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Cephalohematoma: Its symptoms, risks, and complications

Birth injuries account for a majority of infant deaths in the U.S. In fact, the U.S. Centers for Disease Control and Prevention stated that six out of 1,000 babies born die during their first twelve months, and birth defects have been among the major culprit (every 4 ½ minutes, a baby dies due to a birth defect). The website of attorneys Hach & Rose, LLP says that although birth defects can be a result of myriad different factors, most cases have been associated with medical negligence.

One of the most common birth defects recorded in the U.S. is cephalohematoma, or hematoma above the baby’s skull. It occurs when blood underneath the skin of the baby pools due to damaged blood vessels, creating a bulge that usually heals even without treatment.

But although most cases of cephalohematoma are self-limiting, its complications can become deadly. For instance, major pooling of blood underneath the skin of the baby’s head may cause a dramatic increase in the baby’s bilirubin level. Bilirubin is used to breakdown old red blood cells. As the blood underneath the skin of the baby’s head breaks down, bilirubin level is increased, which might put a strain on your baby’s liver. As such, parents and doctors should watch out for symptoms of liver failure, such as jaundice.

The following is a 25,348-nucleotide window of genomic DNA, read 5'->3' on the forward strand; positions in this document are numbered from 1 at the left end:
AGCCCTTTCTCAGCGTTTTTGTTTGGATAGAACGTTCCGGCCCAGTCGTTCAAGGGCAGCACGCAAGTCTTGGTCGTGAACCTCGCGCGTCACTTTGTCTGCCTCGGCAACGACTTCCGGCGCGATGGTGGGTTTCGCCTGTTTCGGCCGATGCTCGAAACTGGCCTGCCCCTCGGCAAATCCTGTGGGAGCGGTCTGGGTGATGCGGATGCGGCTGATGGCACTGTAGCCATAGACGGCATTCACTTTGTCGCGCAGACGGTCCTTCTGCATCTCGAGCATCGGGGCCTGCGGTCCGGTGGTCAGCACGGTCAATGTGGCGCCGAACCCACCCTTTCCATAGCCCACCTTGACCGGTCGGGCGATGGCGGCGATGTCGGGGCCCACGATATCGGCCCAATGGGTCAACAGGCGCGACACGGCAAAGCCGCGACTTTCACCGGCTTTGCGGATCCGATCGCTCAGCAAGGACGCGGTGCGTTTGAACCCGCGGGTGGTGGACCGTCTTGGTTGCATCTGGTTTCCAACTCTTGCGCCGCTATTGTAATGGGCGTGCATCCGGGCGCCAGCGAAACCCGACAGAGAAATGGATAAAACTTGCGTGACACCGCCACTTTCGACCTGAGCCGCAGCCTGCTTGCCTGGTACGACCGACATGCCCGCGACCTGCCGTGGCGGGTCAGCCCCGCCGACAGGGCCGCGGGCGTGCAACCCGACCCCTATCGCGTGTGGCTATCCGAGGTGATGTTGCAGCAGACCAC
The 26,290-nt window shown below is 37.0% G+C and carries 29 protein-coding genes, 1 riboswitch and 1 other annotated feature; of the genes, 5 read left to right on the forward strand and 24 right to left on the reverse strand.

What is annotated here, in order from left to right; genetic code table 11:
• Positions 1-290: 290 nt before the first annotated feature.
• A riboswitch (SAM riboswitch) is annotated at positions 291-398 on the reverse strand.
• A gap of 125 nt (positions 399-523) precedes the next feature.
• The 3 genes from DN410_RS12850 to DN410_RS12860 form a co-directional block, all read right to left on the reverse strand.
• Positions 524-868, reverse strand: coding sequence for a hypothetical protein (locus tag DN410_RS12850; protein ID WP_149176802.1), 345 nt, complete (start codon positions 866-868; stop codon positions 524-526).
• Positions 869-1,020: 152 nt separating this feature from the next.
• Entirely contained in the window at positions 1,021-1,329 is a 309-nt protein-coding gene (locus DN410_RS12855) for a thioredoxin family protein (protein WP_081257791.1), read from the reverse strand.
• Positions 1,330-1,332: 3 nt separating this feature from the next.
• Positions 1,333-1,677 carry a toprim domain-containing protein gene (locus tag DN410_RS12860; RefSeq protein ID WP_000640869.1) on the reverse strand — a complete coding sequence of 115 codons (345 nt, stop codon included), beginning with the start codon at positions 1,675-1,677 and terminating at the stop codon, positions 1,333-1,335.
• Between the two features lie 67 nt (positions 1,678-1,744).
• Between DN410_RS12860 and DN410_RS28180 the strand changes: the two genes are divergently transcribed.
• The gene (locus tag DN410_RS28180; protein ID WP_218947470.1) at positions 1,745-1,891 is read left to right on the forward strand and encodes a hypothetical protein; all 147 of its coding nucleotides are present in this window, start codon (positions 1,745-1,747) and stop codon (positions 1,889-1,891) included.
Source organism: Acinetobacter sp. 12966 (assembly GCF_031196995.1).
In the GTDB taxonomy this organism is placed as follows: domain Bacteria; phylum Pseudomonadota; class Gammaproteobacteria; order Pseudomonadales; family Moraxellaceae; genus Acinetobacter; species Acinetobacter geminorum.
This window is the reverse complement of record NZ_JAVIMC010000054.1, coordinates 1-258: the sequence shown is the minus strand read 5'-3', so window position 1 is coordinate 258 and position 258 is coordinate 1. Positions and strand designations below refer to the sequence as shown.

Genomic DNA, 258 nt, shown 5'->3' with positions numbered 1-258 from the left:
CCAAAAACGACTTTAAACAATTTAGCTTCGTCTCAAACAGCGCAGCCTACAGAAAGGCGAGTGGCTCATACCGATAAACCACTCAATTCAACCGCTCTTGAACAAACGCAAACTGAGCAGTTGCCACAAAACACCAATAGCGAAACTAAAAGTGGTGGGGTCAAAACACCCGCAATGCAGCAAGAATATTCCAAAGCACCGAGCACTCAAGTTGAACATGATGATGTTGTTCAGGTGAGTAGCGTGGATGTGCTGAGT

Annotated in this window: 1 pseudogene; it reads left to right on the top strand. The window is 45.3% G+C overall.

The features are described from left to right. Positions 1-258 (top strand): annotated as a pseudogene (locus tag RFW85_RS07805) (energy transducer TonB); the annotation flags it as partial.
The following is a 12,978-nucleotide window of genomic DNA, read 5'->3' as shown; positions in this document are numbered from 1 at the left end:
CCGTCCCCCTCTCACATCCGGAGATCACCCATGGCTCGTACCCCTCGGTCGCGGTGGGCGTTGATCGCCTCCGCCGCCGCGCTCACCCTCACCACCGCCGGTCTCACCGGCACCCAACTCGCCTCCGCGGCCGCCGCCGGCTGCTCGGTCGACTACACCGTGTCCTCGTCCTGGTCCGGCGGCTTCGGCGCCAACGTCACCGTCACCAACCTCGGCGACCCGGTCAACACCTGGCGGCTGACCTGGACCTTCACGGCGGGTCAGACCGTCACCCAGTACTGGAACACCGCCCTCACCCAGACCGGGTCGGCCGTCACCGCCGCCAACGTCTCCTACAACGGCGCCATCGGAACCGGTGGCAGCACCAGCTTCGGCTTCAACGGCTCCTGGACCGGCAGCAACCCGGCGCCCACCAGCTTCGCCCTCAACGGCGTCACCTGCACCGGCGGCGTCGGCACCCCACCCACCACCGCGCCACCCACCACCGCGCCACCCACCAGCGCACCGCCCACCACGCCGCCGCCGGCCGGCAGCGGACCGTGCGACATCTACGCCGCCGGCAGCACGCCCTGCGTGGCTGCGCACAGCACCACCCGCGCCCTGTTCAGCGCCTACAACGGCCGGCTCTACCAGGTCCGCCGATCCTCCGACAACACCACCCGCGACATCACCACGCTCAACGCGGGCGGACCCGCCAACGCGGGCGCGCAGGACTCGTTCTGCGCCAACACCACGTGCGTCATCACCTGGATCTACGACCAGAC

There are many potential causes of cephalohematoma. Babies with larger head, for instance, are more prone to cephalohematoma especially if it is larger than the mother’s pelvic area. Prolonged and difficult labor may also increase the risk of this minor birth injury. Medical negligence may also cause this condition. Wrong use of forceps and other instruments during assisted vaginal delivery, for instance, has been associated with cephalohematoma.

Danville personal injury attorneys would probably say that it is difficult for parents whose child was born with cephalohematoma deal with this situation, especially in severe cases where complications are more likely. And so, parents should watchfully look for signs of cephalohematoma complications, and promptly seek medical help when needed.